Speaking of the Liberal Democrats, the Lib Dem Lords have stated they will vote against the Article 50 Bill.

    I will have a read of the legislative process and what happens next in this situation, though from what I can gather it is not a usual situation for legislation.

    • Missy

       /  March 8, 2017

      The Lords are still debating, a vote was expected at 5pm, it is now 6.20pm, but the signs are that the vote is near.

      Lord Naseby summed up people’s feelings rather well, he said that people are sick of the EU, which is why they voted to leave (a simplified view, but essentially that is it), but he also went on to say that the debate today just undermines the public’s confidence in the House of Lords, and they should not be working to undermine that confidence. On that note I did see today a car from the English TUC (A Trade Union I think) that was fitted out calling to abolish the House of Lords.

      • Missy

         /  March 8, 2017

        The House of Lords have voted in favour of the amendment for Parliament to have a ‘meaningful’ vote on the EU deal.

  3. Hagues article doesn’t quite say what the media are saying it does. He says in an ideal world May should go to the polls, that she should repeal the FTPA to do so, but acknowledging that you can’t just reverse that legislation it would take some time and she could do this to have an election in 2019 .
    FTPA always seemed like bad legislation and when one of its architects is saying ditch it there can’t be many supporters left !

    • Missy

       /  March 8, 2017

      I agree the media aren’t reporting it accurately, but I think they are also conflating it a bit with others who, for the last 9 months, have been calling for a new election.

      Also, the FTPA does not necessarily have to be repealed in order to call an early election. If 2/3 of House of Commons votes in favour of an early election it can be held, also if there is a vote of No Confidence in the Government. So, theoretically it does not necessarily need to take time in order for an early election to occur.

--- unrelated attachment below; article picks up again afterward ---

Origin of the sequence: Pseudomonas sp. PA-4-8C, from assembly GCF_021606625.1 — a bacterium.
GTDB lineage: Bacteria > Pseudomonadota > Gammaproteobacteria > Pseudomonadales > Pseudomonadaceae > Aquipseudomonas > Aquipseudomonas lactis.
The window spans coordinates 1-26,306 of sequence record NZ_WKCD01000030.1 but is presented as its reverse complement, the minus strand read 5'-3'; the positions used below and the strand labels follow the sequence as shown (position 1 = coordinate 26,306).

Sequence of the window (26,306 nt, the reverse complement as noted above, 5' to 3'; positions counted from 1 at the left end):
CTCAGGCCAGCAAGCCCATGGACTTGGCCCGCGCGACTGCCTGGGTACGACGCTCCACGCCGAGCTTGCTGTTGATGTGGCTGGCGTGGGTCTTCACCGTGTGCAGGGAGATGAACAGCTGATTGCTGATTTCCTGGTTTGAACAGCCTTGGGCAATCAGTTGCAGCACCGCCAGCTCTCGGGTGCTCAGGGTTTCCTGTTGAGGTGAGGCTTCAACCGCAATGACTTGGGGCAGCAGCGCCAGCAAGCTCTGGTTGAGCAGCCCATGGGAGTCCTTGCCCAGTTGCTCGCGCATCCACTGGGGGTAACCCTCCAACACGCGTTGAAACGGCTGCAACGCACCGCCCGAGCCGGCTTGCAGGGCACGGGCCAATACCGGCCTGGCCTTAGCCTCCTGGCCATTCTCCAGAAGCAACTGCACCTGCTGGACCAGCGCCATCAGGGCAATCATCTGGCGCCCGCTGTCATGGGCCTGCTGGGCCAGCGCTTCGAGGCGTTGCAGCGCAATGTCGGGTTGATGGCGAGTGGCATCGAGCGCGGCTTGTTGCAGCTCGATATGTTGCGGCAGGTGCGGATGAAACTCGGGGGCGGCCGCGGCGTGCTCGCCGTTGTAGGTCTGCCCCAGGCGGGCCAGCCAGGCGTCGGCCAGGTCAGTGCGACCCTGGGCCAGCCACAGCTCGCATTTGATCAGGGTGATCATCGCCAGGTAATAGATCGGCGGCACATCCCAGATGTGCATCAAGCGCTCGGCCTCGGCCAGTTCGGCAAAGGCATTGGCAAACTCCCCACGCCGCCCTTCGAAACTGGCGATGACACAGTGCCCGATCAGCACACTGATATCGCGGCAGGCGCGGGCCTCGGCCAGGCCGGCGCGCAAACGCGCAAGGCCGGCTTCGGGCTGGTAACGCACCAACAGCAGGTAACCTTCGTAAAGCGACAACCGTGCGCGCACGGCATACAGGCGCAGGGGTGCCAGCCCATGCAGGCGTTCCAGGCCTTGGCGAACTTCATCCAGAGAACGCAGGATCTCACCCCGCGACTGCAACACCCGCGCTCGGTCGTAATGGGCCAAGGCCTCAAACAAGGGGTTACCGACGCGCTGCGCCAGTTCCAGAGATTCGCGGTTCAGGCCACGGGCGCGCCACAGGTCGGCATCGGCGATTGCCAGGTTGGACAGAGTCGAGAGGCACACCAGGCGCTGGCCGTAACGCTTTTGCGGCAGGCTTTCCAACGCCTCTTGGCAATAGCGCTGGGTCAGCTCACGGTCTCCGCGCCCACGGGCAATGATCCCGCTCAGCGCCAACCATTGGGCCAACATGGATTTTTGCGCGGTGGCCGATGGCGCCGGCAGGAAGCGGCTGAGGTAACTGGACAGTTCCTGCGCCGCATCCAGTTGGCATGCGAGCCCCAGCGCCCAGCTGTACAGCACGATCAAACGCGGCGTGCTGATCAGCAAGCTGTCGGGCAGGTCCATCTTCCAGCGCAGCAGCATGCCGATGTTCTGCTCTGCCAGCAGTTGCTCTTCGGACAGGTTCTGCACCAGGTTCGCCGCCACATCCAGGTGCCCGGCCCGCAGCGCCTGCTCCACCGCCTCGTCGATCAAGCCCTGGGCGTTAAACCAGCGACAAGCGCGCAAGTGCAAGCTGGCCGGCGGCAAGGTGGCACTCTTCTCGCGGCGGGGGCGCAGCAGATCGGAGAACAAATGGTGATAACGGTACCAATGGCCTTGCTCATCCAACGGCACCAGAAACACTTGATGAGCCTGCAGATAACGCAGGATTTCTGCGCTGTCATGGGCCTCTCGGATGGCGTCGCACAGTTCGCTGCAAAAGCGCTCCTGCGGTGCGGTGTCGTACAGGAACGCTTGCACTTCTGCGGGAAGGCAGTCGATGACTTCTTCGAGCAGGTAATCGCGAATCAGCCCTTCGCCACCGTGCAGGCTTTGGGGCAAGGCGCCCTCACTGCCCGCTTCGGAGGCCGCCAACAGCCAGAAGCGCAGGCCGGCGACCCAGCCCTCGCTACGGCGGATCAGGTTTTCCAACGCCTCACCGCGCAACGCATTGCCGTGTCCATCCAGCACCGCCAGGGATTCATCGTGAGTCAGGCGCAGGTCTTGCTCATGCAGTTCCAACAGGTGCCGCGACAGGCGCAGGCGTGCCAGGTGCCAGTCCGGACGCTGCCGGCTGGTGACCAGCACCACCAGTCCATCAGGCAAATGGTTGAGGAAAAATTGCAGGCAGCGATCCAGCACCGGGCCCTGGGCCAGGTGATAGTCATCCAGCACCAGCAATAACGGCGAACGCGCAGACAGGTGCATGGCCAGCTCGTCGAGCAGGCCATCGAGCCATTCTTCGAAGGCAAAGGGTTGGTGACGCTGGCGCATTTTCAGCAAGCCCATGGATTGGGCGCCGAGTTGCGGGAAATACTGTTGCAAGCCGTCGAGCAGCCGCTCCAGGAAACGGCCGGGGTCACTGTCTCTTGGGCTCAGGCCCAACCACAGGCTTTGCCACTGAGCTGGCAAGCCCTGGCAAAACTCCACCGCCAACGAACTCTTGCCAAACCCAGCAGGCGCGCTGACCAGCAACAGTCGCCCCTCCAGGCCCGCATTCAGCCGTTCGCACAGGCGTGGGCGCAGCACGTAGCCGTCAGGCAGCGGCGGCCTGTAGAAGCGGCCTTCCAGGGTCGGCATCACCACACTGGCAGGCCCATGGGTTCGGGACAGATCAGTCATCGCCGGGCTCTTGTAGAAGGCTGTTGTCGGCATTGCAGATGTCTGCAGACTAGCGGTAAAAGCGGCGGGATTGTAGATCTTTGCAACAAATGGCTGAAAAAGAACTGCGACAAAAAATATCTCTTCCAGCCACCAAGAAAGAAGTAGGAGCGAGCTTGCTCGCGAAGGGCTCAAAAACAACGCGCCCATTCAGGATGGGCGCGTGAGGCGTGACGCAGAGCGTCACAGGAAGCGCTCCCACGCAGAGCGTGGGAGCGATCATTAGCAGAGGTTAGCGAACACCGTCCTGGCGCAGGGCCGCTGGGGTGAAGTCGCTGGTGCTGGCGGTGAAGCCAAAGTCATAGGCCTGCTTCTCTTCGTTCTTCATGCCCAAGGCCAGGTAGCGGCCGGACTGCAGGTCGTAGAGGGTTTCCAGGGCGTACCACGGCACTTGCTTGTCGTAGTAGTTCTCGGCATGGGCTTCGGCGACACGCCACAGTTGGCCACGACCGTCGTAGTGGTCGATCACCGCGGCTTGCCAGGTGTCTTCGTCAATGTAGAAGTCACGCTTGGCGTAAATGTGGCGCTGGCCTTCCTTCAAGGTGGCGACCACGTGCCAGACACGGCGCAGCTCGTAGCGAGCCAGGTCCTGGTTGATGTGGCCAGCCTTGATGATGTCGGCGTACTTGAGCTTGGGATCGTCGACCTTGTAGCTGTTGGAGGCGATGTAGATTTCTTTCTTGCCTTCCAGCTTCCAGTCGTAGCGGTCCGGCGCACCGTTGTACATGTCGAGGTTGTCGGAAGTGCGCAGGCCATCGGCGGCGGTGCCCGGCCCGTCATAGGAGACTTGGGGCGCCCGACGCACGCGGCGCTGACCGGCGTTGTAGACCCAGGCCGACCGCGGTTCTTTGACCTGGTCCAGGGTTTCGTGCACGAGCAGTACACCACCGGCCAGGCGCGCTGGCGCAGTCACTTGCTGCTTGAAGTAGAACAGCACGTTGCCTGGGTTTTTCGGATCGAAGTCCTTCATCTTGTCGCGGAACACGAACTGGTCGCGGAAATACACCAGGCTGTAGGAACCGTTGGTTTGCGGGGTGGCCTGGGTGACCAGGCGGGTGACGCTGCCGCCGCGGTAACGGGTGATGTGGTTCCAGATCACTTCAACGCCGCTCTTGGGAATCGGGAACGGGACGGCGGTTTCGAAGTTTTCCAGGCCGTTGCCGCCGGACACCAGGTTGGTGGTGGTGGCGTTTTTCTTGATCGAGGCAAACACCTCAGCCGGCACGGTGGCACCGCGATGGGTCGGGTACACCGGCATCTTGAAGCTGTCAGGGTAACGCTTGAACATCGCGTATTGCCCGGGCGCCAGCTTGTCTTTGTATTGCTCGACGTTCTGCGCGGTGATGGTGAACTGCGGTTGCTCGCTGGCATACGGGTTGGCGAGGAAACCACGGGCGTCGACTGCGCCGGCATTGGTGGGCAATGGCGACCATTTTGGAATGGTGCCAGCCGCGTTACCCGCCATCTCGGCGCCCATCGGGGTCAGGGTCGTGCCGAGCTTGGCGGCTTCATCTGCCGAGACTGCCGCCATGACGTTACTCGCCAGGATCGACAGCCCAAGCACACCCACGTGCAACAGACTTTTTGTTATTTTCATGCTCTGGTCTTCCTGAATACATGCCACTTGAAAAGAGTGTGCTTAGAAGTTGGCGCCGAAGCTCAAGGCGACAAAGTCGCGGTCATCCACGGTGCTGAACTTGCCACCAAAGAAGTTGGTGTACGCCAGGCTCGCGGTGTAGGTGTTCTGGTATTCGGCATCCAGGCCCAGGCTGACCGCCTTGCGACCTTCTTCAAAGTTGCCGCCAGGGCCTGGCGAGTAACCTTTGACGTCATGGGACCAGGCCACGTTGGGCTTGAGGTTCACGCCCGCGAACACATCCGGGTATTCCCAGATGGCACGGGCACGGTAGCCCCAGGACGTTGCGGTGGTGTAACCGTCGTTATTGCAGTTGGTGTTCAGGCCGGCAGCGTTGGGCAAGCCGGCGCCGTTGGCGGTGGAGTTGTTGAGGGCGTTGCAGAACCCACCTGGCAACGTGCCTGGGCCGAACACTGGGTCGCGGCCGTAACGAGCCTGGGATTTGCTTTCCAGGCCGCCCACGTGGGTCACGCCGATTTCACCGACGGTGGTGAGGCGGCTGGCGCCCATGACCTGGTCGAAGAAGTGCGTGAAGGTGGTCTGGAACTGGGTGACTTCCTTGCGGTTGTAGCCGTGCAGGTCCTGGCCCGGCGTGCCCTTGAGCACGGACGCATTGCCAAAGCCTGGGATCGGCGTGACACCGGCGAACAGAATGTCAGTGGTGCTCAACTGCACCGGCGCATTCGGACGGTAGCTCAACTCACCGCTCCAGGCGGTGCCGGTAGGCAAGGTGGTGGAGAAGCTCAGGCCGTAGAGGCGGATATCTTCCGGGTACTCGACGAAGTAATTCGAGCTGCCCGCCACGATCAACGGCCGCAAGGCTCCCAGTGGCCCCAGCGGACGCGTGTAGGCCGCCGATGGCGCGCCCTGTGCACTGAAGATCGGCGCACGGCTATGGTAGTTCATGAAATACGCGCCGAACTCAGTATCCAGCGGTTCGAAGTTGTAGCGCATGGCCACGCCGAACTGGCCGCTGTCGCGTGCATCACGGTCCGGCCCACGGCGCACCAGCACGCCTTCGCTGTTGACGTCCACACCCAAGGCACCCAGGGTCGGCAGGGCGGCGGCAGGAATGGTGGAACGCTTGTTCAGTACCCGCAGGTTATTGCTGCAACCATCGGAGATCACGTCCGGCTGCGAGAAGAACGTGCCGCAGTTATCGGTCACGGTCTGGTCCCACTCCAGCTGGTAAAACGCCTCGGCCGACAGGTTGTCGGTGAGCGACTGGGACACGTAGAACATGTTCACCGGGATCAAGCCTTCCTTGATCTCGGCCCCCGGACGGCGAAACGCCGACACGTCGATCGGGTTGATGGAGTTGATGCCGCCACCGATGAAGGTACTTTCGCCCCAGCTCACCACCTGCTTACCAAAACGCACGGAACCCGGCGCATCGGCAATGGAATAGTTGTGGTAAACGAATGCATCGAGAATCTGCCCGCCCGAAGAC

• Missy

         /  March 8, 2017

        I meant to add to that, my opinion however is that the window has passed, if May wanted an early election last year was the time to do it, but now with Brexit looming and all that goes with it an election will only be a distraction.

  4. Missy

     /  March 8, 2017

    Andrew Lilico, an economist in the UK, Andrew Lilico, (also a NZer), tweeted this.

    He clarified the March election with this tweet:

    It will be interesting to see what happens – especially after Lord Hague’s article today.

    I am not sure he is correct with this, but it is interesting that is what he thinks.

    A bit of background Andrew Lilico writes for a number of publications, including Conservative Home blog, also he was a supporter of Brexit, and is a supporter of the CANZUK campaign.

  5. Nelly Smickers

     /  March 8, 2017


    If you can’t buy a beer in a Mosque…should *Muslims* be allowed to pray in a pub ❓